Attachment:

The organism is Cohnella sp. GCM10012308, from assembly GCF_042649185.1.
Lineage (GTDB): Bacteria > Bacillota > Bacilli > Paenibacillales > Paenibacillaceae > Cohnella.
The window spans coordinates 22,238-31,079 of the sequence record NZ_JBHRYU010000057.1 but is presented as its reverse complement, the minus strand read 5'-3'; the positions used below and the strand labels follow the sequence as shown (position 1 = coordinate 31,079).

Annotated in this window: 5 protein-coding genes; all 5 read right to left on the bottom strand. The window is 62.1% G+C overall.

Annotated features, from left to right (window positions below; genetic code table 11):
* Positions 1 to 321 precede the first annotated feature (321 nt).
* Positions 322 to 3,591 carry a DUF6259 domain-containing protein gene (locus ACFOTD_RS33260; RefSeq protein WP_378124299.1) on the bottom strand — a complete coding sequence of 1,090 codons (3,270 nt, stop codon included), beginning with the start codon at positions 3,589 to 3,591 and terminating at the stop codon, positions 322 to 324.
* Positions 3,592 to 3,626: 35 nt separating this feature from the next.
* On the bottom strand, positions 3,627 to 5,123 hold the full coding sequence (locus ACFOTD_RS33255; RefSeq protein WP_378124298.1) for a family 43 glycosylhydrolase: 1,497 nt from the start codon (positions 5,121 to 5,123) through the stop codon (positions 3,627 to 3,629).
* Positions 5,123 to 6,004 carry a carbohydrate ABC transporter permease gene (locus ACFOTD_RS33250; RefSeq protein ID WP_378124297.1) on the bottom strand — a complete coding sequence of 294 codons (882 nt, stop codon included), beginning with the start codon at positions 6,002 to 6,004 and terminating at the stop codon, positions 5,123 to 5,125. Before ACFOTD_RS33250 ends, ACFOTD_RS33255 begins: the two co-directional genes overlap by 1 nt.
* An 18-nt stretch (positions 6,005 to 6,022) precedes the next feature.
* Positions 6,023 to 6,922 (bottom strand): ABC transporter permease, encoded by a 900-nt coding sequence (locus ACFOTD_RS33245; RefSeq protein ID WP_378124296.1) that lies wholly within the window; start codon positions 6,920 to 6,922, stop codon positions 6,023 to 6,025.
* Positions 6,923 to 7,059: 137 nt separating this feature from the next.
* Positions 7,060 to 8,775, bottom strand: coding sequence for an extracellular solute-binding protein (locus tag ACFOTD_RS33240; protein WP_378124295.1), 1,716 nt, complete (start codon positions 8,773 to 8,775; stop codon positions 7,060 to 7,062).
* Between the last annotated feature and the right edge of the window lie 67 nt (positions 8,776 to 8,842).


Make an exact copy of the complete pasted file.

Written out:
The organism is Cohnella sp. GCM10012308, from assembly GCF_042649185.1.
Lineage (GTDB): Bacteria > Bacillota > Bacilli > Paenibacillales > Paenibacillaceae > Cohnella.
The window spans coordinates 22,238-31,079 of the sequence record NZ_JBHRYU010000057.1 but is presented as its reverse complement, the minus strand read 5'-3'; the positions used below and the strand labels follow the sequence as shown (position 1 = coordinate 31,079).

Annotated in this window: 5 protein-coding genes; all 5 read right to left on the bottom strand. The window is 62.1% G+C overall.

Annotated features, from left to right (window positions below; genetic code table 11):
* Positions 1 to 321 precede the first annotated feature (321 nt).
* Positions 322 to 3,591 carry a DUF6259 domain-containing protein gene (locus ACFOTD_RS33260; RefSeq protein WP_378124299.1) on the bottom strand — a complete coding sequence of 1,090 codons (3,270 nt, stop codon included), beginning with the start codon at positions 3,589 to 3,591 and terminating at the stop codon, positions 322 to 324.
* Positions 3,592 to 3,626: 35 nt separating this feature from the next.
* On the bottom strand, positions 3,627 to 5,123 hold the full coding sequence (locus ACFOTD_RS33255; RefSeq protein WP_378124298.1) for a family 43 glycosylhydrolase: 1,497 nt from the start codon (positions 5,121 to 5,123) through the stop codon (positions 3,627 to 3,629).
* Positions 5,123 to 6,004 carry a carbohydrate ABC transporter permease gene (locus ACFOTD_RS33250; RefSeq protein ID WP_378124297.1) on the bottom strand — a complete coding sequence of 294 codons (882 nt, stop codon included), beginning with the start codon at positions 6,002 to 6,004 and terminating at the stop codon, positions 5,123 to 5,125. Before ACFOTD_RS33250 ends, ACFOTD_RS33255 begins: the two co-directional genes overlap by 1 nt.
* An 18-nt stretch (positions 6,005 to 6,022) precedes the next feature.
* Positions 6,023 to 6,922 (bottom strand): ABC transporter permease, encoded by a 900-nt coding sequence (locus ACFOTD_RS33245; RefSeq protein ID WP_378124296.1) that lies wholly within the window; start codon positions 6,920 to 6,922, stop codon positions 6,023 to 6,025.
* Positions 6,923 to 7,059: 137 nt separating this feature from the next.
* Positions 7,060 to 8,775, bottom strand: coding sequence for an extracellular solute-binding protein (locus tag ACFOTD_RS33240; protein WP_378124295.1), 1,716 nt, complete (start codon positions 8,773 to 8,775; stop codon positions 7,060 to 7,062).
* Between the last annotated feature and the right edge of the window lie 67 nt (positions 8,776 to 8,842).